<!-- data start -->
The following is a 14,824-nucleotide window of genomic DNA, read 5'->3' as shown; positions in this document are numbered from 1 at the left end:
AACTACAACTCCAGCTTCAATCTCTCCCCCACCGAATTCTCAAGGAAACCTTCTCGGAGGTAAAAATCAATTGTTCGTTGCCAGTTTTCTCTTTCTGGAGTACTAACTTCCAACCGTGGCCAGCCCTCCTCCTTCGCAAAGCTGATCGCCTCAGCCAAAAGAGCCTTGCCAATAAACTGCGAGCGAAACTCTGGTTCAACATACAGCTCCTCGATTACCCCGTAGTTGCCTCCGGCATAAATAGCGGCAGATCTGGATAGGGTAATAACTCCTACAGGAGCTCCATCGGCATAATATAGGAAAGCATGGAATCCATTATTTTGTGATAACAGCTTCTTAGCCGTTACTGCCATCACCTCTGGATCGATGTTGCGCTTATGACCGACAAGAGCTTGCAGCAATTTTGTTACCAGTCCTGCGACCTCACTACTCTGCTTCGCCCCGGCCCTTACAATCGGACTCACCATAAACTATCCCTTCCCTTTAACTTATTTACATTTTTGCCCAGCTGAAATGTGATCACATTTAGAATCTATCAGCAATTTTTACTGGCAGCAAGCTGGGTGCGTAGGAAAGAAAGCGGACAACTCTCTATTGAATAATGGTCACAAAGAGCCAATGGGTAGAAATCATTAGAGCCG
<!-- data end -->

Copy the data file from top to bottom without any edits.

The following is a 14,824-nucleotide window of genomic DNA, read 5'->3' as shown; positions in this document are numbered from 1 at the left end:
AACTACAACTCCAGCTTCAATCTCTCCCCCACCGAATTCTCAAGGAAACCTTCTCGGAGGTAAAAATCAATTGTTCGTTGCCAGTTTTCTCTTTCTGGAGTACTAACTTCCAACCGTGGCCAGCCCTCCTCCTTCGCAAAGCTGATCGCCTCAGCCAAAAGAGCCTTGCCAATAAACTGCGAGCGAAACTCTGGTTCAACATACAGCTCCTCGATTACCCCGTAGTTGCCTCCGGCATAAATAGCGGCAGATCTGGATAGGGTAATAACTCCTACAGGAGCTCCATCGGCATAATATAGGAAAGCATGGAATCCATTATTTTGTGATAACAGCTTCTTAGCCGTTACTGCCATCACCTCTGGATCGATGTTGCGCTTATGACCGACAAGAGCTTGCAGCAATTTTGTTACCAGTCCTGCGACCTCACTACTCTGCTTCGCCCCGGCCCTTACAATCGGACTCACCATAAACTATCCCTTCCCTTTAACTTATTTACATTTTTGCCCAGCTGAAATGTGATCACATTTAGAATCTATCAGCAATTTTTACTGGCAGCAAGCTGGGTGCGTAGGAAAGAAAGCGGACAACTCTCTATTGAATAATGGTCACAAAGAGCCAATGGGTAGAAATCATTAGAGCCG